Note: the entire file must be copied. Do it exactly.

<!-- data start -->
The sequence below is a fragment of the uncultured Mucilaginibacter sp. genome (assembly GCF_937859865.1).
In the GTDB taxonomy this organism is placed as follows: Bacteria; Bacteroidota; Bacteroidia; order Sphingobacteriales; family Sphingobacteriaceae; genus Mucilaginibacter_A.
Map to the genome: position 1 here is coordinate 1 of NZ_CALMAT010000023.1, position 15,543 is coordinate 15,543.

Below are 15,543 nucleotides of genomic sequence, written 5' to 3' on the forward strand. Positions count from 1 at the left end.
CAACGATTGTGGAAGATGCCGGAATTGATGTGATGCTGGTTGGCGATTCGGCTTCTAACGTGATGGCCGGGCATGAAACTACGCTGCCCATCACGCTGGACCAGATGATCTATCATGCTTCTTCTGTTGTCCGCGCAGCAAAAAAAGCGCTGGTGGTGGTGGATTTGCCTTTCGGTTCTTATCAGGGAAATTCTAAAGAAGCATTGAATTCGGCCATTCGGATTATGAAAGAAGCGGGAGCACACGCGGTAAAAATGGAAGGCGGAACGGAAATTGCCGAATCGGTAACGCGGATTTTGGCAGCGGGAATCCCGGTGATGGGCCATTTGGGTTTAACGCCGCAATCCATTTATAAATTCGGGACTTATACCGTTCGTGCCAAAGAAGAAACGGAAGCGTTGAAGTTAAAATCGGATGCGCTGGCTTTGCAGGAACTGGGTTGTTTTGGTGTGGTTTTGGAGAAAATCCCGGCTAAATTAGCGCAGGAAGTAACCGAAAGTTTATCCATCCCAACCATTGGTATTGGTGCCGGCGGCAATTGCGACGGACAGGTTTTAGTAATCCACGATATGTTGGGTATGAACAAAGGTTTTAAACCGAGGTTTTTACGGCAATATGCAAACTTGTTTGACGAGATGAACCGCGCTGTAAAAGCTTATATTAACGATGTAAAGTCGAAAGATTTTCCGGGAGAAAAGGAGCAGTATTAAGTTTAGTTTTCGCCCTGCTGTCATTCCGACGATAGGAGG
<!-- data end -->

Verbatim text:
The sequence below is a fragment of the uncultured Mucilaginibacter sp. genome (assembly GCF_937859865.1).
In the GTDB taxonomy this organism is placed as follows: Bacteria; Bacteroidota; Bacteroidia; order Sphingobacteriales; family Sphingobacteriaceae; genus Mucilaginibacter_A.
Map to the genome: position 1 here is coordinate 1 of NZ_CALMAT010000023.1, position 15,543 is coordinate 15,543.

Below are 15,543 nucleotides of genomic sequence, written 5' to 3' on the forward strand. Positions count from 1 at the left end.
CAACGATTGTGGAAGATGCCGGAATTGATGTGATGCTGGTTGGCGATTCGGCTTCTAACGTGATGGCCGGGCATGAAACTACGCTGCCCATCACGCTGGACCAGATGATCTATCATGCTTCTTCTGTTGTCCGCGCAGCAAAAAAAGCGCTGGTGGTGGTGGATTTGCCTTTCGGTTCTTATCAGGGAAATTCTAAAGAAGCATTGAATTCGGCCATTCGGATTATGAAAGAAGCGGGAGCACACGCGGTAAAAATGGAAGGCGGAACGGAAATTGCCGAATCGGTAACGCGGATTTTGGCAGCGGGAATCCCGGTGATGGGCCATTTGGGTTTAACGCCGCAATCCATTTATAAATTCGGGACTTATACCGTTCGTGCCAAAGAAGAAACGGAAGCGTTGAAGTTAAAATCGGATGCGCTGGCTTTGCAGGAACTGGGTTGTTTTGGTGTGGTTTTGGAGAAAATCCCGGCTAAATTAGCGCAGGAAGTAACCGAAAGTTTATCCATCCCAACCATTGGTATTGGTGCCGGCGGCAATTGCGACGGACAGGTTTTAGTAATCCACGATATGTTGGGTATGAACAAAGGTTTTAAACCGAGGTTTTTACGGCAATATGCAAACTTGTTTGACGAGATGAACCGCGCTGTAAAAGCTTATATTAACGATGTAAAGTCGAAAGATTTTCCGGGAGAAAAGGAGCAGTATTAAGTTTAGTTTTCGCCCTGCTGTCATTCCGACGATAGGAGG